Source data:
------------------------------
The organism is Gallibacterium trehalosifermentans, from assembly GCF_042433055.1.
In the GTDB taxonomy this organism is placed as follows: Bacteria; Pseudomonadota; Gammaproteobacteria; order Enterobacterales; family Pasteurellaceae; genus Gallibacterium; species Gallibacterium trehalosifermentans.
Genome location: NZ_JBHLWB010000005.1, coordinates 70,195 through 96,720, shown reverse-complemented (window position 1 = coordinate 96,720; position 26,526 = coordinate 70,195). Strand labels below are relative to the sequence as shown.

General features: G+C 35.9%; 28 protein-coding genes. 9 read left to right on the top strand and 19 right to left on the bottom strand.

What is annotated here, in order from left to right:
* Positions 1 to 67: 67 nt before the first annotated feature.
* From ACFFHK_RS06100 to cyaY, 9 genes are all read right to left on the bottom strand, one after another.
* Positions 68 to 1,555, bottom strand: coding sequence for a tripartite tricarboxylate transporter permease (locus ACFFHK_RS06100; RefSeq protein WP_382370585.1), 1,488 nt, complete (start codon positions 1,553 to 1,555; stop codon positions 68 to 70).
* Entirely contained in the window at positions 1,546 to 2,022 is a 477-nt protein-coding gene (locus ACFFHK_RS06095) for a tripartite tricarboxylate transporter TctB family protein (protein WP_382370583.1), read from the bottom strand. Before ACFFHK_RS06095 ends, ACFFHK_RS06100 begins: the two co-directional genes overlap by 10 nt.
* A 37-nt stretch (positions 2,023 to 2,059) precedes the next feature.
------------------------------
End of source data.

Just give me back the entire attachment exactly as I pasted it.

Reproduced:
The organism is Gallibacterium trehalosifermentans, from assembly GCF_042433055.1.
In the GTDB taxonomy this organism is placed as follows: Bacteria; Pseudomonadota; Gammaproteobacteria; order Enterobacterales; family Pasteurellaceae; genus Gallibacterium; species Gallibacterium trehalosifermentans.
Genome location: NZ_JBHLWB010000005.1, coordinates 70,195 through 96,720, shown reverse-complemented (window position 1 = coordinate 96,720; position 26,526 = coordinate 70,195). Strand labels below are relative to the sequence as shown.

General features: G+C 35.9%; 28 protein-coding genes. 9 read left to right on the top strand and 19 right to left on the bottom strand.

What is annotated here, in order from left to right:
* Positions 1 to 67: 67 nt before the first annotated feature.
* From ACFFHK_RS06100 to cyaY, 9 genes are all read right to left on the bottom strand, one after another.
* Positions 68 to 1,555, bottom strand: coding sequence for a tripartite tricarboxylate transporter permease (locus ACFFHK_RS06100; RefSeq protein WP_382370585.1), 1,488 nt, complete (start codon positions 1,553 to 1,555; stop codon positions 68 to 70).
* Entirely contained in the window at positions 1,546 to 2,022 is a 477-nt protein-coding gene (locus ACFFHK_RS06095) for a tripartite tricarboxylate transporter TctB family protein (protein WP_382370583.1), read from the bottom strand. Before ACFFHK_RS06095 ends, ACFFHK_RS06100 begins: the two co-directional genes overlap by 10 nt.
* A 37-nt stretch (positions 2,023 to 2,059) precedes the next feature.